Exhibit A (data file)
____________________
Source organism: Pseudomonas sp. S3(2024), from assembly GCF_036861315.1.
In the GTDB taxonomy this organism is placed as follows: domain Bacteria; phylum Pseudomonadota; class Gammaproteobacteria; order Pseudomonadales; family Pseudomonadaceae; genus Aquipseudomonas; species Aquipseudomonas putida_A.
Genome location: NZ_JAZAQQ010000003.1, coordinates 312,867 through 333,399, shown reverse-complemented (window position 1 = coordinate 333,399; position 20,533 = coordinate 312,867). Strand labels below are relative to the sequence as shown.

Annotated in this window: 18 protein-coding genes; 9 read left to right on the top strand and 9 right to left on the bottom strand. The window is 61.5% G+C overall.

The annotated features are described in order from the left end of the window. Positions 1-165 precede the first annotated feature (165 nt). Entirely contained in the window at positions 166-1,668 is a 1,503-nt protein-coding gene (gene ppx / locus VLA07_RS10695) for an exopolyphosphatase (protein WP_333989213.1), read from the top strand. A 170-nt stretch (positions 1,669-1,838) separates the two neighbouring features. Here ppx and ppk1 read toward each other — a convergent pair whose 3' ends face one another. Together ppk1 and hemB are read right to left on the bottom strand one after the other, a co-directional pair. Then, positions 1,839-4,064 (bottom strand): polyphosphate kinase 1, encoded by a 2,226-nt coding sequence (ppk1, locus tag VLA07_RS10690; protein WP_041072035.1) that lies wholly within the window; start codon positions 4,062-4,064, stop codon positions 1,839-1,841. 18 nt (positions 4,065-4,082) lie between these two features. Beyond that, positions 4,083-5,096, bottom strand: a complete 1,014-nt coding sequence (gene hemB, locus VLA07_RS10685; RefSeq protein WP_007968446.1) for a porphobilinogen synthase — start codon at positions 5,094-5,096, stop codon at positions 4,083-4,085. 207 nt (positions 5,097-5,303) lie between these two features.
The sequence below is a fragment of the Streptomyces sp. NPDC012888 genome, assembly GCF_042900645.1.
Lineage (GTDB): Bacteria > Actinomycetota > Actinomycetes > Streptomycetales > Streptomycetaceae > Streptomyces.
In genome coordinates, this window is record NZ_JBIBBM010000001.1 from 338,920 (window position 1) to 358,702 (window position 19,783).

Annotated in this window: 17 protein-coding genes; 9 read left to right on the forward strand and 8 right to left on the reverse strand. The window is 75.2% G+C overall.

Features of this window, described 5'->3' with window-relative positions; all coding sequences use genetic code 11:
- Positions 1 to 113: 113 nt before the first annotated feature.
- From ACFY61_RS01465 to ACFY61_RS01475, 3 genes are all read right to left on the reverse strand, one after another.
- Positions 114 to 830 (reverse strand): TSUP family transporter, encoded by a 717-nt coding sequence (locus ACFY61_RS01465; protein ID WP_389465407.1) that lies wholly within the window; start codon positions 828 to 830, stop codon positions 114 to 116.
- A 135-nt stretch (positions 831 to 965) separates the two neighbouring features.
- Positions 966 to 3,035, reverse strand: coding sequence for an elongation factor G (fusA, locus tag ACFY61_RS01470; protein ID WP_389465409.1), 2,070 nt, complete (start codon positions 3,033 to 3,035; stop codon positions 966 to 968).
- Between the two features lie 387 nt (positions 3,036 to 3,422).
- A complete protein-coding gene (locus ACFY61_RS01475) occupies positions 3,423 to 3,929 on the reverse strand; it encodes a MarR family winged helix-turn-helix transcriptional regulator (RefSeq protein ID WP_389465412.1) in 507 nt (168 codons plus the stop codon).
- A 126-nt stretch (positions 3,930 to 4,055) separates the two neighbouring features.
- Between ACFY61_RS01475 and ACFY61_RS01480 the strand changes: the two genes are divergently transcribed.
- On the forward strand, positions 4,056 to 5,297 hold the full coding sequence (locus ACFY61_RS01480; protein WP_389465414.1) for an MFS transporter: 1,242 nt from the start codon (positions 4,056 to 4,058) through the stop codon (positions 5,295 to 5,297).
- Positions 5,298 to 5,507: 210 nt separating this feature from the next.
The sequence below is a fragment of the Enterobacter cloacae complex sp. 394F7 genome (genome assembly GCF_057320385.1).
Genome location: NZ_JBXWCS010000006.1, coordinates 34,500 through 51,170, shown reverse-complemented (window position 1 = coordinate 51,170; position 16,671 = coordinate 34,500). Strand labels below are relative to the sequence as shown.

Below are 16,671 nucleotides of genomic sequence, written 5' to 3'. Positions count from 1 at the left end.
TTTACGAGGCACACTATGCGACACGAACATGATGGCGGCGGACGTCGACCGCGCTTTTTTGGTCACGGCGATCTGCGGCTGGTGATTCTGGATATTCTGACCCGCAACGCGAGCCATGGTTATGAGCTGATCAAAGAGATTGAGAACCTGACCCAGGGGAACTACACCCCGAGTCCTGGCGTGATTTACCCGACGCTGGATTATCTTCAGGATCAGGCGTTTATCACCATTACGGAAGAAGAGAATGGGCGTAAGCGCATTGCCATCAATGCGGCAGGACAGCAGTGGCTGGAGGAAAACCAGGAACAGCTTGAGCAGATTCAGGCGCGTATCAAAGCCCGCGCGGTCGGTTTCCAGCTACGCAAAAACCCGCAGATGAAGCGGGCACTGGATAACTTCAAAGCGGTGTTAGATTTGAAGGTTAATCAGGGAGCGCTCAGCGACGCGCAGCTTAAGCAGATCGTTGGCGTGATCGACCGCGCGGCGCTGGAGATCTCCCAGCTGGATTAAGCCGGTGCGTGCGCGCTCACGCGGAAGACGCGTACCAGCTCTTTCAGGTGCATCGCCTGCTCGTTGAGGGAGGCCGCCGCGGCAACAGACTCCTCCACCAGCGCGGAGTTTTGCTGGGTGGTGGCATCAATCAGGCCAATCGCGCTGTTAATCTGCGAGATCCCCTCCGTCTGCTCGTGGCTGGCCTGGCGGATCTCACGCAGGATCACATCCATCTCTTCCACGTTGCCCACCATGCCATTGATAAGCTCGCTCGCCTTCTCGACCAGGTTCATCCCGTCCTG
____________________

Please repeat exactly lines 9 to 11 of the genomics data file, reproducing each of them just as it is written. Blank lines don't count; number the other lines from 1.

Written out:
Annotated in this window: 17 protein-coding genes; 9 read left to right on the forward strand and 8 right to left on the reverse strand. The window is 75.2% G+C overall.

Features of this window, described 5'->3' with window-relative positions; all coding sequences use genetic code 11:
- Positions 1 to 113: 113 nt before the first annotated feature.